April 12 2003
Shivnarine Chanderpaul has risen above the imposters of West Indian cricket to prove himself the backbone of their team, writes Peter Roebuck.
By scoring the third-fastest century in the history of Test cricket, Shivnarine Chanderpaul did his utmost to restore the dignity of a floundering West Indian team. Chaos had reigned before this elf from a nearby fishing village embarked upon his enterprising effort.
Batsmen had come and gone feebly, mustering neither the will nor skill required to resist a wayward Australian attack until it seemed that this West Indian side was going to go down without a murmur.
Fortunately Chanderpaul chose this hour of need to produce an innings breathtaking in its audacity and inspired in its execution, an innings that recalled his brilliance against Shane Warne in Sydney years ago.
Chanderpaul began by moving behind a delivery from Andrew Bichel and pushing it past the bowler to the boundary, a stroke simple in appearance and devilishly difficult to play.
Jason Gillespie dropped short by way of testing the diminutive Indian’s backfoot game and his foe pounced, and with a flash of hand and wrist sent the ball scorching away forward of square. Throughout, Chanderpaul’s pulling was superb, with the ball struck hard and along the turf.
It is a cruel fact of life that brilliance is generally brief, petering out against the rocks of life. Many batsmen fear these dashing beginnings, realising the dangers of getting carried away.
Chanderpaul was not of this persuasion. He looked utterly alive, his entire body moving with every stroke in the manner of a puppet on a string. Of course, he developed his own technique on the rudimentary village green and in the dying waves of Unity, an hour or so along the coast where locals erected fishing nets and took it in turns to hurl balls to their promising lad with cricket in his blood. Chanderpaul and his relations took their cue from Rohan Kanhai and Alvin Kallicharran, his illustrious predecessors.
Such was the disarray in the ranks of the home team that Chanderpaul’s early progress was hardly noticed and it came as a surprise to discover that he had reached 50 in 37 balls.
At the time it seemed almost an irrelevance, at worst an inconvenience so far as the Australians were concerned. Confidence was so high among the visitors that the spinners resumed after lunch, though Gillespie had been sparingly used, sending down a mere 30 deliveries before lunch, a fair haul for a midwife, nothing much for a healthy fast bowler.
Australia’s faith in the spinners was not justified by their performances. Chanderpaul tucked into the tweakers with relish, deftly moving back to place shortish balls through mid-wicket, a tactic that upset the length of Brad Hogg, previously the beneficiary of extravagant strokes unworthy of Test batsmen, strokes that confirmed the deterioration of batsmanship in the region, at least among those raised outside the Indian communities. Something has gone wrong with West Indian youth.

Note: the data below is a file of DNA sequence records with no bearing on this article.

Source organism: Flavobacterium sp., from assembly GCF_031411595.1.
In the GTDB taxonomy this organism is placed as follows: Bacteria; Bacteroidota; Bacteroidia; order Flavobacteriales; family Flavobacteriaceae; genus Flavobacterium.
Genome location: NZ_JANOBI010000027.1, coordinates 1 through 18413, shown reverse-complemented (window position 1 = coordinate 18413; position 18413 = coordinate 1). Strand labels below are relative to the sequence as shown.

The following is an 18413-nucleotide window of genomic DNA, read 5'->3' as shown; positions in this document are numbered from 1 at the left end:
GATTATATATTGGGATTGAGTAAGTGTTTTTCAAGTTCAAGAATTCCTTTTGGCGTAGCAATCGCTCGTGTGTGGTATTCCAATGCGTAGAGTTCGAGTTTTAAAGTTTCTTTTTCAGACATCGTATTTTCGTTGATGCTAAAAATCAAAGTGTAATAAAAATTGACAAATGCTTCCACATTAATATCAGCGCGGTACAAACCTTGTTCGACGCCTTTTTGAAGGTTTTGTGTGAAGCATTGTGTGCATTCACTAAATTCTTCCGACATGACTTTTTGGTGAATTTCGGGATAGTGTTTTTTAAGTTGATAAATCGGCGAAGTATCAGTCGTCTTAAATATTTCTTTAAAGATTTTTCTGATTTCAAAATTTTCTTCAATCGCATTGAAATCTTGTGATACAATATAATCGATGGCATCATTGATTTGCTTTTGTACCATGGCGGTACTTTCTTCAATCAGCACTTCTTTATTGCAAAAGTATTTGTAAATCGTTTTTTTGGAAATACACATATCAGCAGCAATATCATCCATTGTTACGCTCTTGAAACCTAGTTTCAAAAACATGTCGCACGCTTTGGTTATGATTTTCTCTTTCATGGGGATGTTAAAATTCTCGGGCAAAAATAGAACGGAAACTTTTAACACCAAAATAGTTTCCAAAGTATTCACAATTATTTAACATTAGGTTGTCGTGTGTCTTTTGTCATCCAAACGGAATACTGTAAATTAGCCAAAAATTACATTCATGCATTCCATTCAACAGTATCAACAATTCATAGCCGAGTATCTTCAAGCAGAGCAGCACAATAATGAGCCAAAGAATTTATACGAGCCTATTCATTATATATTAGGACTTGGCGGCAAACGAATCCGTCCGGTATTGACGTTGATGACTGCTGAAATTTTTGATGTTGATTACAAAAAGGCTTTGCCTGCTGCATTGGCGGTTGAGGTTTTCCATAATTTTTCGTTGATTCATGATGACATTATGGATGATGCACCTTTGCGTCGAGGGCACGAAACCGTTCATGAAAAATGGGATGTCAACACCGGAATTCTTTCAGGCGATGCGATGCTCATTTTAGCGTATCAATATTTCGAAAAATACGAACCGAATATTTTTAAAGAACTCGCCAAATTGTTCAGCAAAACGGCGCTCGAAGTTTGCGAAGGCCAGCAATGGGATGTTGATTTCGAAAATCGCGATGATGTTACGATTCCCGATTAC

Much as he enjoyed facing the left-armer from Perth, Chanderpaul took an even greater liking to the offerings of Stuart MacGill, twice bending to sweep the ball over the boundary at mid-wicket, strokes of calculated aggression that contrasted with delicate leg-glances and handsome drives through cover, the shots that took him rushing through the 90s as cheerfully as the Great Gatsby, and into three figures.
Steve Waugh let the game roll along too long before changing the pace of an attack that was taking a beating. Not that the pacemen were all that dangerous, and Brett Lee’s fielding was downright awful as his concentration wavered.
Still, the captain had shown his attacking intentions before the match as Australia played five bowlers for the first time since the Berlin Wall was dismantled. Considering the nature of this pitch and the absence of the bowlers who, alone and in tandem, have been mainstays of this team, the selection was surely correct.
Upon reaching his hundred at a rate surpassed in Test cricket only by Viv Richards and Jack Gregory, a mighty hitter from the antipodes, Chanderpaul waved to thousands of spectators roaring their approval, then bent on hands and knees to kiss the pitch in the manner of an arriving pope.
Alas, he did not survive the emotion of the moment and the drinks break, a dangerous combination, and played a loose shot against Bichel. Not for the first time on a day with hardly a dull moment, replays indicated that the finger might have stayed down. Both umpires made mistakes, and the home team suffered.
Chanderpaul and the Guyanese Indians have an enormous part to play in West Indian cricket.
Ramnaresh Sarwan, Chanderpaul and the emerging Narsingh Deonarine carry the hopes of batting in the region. Happily the Indians are now being given their due. Otherwise West Indian batting is in serious trouble.
Although the day belonged to an Australian team that did not play particularly well, Chanderpaul’s innings will linger longest in the memory, a game and fertile effort that set him apart from the imposters who continue to play such a part in the cricket of a group of islands that have produced most of the truly great men the game has known.
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